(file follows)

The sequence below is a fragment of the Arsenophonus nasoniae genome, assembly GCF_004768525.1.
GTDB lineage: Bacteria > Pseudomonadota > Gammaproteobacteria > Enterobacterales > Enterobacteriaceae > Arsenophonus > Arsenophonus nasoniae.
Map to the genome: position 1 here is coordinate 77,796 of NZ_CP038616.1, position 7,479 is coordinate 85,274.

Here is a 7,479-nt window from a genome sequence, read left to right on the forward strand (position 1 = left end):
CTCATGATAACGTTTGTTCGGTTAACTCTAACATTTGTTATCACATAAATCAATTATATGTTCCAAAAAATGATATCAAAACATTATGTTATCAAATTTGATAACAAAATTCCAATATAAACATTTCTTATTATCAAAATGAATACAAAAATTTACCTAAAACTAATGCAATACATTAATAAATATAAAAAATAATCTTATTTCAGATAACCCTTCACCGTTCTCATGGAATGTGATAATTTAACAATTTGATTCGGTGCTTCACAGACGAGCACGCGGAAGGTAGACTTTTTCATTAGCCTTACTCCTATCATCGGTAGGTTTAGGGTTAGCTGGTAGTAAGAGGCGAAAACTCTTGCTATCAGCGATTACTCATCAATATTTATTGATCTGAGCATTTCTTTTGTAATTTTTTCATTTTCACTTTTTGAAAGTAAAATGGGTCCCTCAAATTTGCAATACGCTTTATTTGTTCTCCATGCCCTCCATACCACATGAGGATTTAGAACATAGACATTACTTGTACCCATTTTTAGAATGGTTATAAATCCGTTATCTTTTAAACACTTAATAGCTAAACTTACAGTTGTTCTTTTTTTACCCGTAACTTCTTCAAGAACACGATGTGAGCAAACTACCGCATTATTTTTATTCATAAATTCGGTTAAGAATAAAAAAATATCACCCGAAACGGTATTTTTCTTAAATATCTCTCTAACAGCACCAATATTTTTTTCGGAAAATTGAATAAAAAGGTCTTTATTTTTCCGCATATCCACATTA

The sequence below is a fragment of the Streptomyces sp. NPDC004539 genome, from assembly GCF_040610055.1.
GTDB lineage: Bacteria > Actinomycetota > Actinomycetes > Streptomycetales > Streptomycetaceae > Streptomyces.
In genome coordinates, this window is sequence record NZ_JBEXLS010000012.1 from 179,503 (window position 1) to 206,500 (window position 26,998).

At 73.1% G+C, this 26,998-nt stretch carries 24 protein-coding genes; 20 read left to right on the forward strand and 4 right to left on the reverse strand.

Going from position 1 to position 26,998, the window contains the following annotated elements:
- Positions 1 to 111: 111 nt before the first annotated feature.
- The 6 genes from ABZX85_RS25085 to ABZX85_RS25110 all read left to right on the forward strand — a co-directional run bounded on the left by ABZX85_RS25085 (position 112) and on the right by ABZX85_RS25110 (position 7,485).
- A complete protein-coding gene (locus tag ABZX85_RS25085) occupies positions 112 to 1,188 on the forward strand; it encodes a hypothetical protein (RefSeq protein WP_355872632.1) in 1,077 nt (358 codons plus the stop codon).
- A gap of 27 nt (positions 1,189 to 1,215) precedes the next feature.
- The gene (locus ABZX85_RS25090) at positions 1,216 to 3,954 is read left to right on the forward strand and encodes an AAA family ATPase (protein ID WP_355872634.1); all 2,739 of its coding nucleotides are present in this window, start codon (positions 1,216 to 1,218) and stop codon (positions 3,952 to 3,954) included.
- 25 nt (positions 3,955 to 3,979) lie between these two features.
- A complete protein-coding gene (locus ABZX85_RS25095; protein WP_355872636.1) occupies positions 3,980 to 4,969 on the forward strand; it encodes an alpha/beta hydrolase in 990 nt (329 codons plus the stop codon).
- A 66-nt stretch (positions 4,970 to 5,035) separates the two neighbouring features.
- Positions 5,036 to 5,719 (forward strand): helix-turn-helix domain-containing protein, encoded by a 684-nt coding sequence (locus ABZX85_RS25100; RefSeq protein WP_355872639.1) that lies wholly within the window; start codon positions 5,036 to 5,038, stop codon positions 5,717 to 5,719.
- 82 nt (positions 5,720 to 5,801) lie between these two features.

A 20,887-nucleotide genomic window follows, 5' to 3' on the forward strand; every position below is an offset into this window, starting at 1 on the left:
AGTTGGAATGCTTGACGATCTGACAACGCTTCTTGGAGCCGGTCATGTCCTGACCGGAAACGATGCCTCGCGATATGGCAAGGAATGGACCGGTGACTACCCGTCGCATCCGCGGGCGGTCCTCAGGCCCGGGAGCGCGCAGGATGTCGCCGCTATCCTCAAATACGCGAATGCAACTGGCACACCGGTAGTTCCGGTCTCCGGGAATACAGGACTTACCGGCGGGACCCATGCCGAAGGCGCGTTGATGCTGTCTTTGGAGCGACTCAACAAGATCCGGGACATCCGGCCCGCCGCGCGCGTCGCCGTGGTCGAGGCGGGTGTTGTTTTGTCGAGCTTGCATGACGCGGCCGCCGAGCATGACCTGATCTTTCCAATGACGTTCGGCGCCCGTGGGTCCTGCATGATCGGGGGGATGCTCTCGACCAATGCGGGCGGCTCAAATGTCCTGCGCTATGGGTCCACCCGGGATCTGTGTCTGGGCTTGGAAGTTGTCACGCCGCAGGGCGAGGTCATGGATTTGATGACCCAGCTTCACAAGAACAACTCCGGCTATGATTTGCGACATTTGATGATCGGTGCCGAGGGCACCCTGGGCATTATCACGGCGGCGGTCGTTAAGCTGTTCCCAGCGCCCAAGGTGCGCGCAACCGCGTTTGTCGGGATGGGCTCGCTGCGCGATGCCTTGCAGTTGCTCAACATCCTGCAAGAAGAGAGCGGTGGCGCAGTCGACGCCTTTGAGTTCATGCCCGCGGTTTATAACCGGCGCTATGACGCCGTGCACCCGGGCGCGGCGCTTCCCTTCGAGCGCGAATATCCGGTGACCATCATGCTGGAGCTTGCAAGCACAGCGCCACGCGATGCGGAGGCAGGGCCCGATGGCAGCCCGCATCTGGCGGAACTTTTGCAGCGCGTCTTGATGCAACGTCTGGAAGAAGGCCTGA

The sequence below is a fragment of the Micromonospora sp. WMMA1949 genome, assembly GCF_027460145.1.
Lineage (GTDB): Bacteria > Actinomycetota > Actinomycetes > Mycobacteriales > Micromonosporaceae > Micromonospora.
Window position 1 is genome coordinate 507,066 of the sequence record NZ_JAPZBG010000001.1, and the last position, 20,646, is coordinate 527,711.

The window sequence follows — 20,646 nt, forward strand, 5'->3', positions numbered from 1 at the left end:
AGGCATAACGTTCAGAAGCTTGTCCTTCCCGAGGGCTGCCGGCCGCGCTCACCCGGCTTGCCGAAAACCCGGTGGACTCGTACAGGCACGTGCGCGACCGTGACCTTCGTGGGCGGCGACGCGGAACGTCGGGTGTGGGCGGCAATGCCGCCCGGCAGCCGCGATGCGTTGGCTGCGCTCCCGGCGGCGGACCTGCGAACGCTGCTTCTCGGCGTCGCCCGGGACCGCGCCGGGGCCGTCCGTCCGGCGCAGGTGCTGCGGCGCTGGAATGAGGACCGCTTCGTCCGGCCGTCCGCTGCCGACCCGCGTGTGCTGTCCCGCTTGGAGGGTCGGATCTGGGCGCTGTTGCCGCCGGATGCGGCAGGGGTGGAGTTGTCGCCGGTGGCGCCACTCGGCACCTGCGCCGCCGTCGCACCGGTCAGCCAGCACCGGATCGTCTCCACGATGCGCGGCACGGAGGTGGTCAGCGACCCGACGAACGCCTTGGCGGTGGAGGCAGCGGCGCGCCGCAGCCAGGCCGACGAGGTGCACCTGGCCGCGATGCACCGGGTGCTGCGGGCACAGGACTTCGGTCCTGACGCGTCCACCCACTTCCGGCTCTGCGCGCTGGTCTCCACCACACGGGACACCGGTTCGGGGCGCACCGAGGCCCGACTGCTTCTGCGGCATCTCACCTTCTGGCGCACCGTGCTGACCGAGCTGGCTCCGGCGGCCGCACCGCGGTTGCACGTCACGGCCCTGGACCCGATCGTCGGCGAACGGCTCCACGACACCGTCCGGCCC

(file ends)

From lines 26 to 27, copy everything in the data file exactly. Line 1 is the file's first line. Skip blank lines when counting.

The window sequence follows — 20,646 nt, forward strand, 5'->3', positions numbered from 1 at the left end:
AGGCATAACGTTCAGAAGCTTGTCCTTCCCGAGGGCTGCCGGCCGCGCTCACCCGGCTTGCCGAAAACCCGGTGGACTCGTACAGGCACGTGCGCGACCGTGACCTTCGTGGGCGGCGACGCGGAACGTCGGGTGTGGGCGGCAATGCCGCCCGGCAGCCGCGATGCGTTGGCTGCGCTCCCGGCGGCGGACCTGCGAACGCTGCTTCTCGGCGTCGCCCGGGACCGCGCCGGGGCCGTCCGTCCGGCGCAGGTGCTGCGGCGCTGGAATGAGGACCGCTTCGTCCGGCCGTCCGCTGCCGACCCGCGTGTGCTGTCCCGCTTGGAGGGTCGGATCTGGGCGCTGTTGCCGCCGGATGCGGCAGGGGTGGAGTTGTCGCCGGTGGCGCCACTCGGCACCTGCGCCGCCGTCGCACCGGTCAGCCAGCACCGGATCGTCTCCACGATGCGCGGCACGGAGGTGGTCAGCGACCCGACGAACGCCTTGGCGGTGGAGGCAGCGGCGCGCCGCAGCCAGGCCGACGAGGTGCACCTGGCCGCGATGCACCGGGTGCTGCGGGCACAGGACTTCGGTCCTGACGCGTCCACCCACTTCCGGCTCTGCGCGCTGGTCTCCACCACACGGGACACCGGTTCGGGGCGCACCGAGGCCCGACTGCTTCTGCGGCATCTCACCTTCTGGCGCACCGTGCTGACCGAGCTGGCTCCGGCGGCCGCACCGCGGTTGCACGTCACGGCCCTGGACCCGATCGTCGGCGAACGGCTCCACGACACCGTCCGGCCC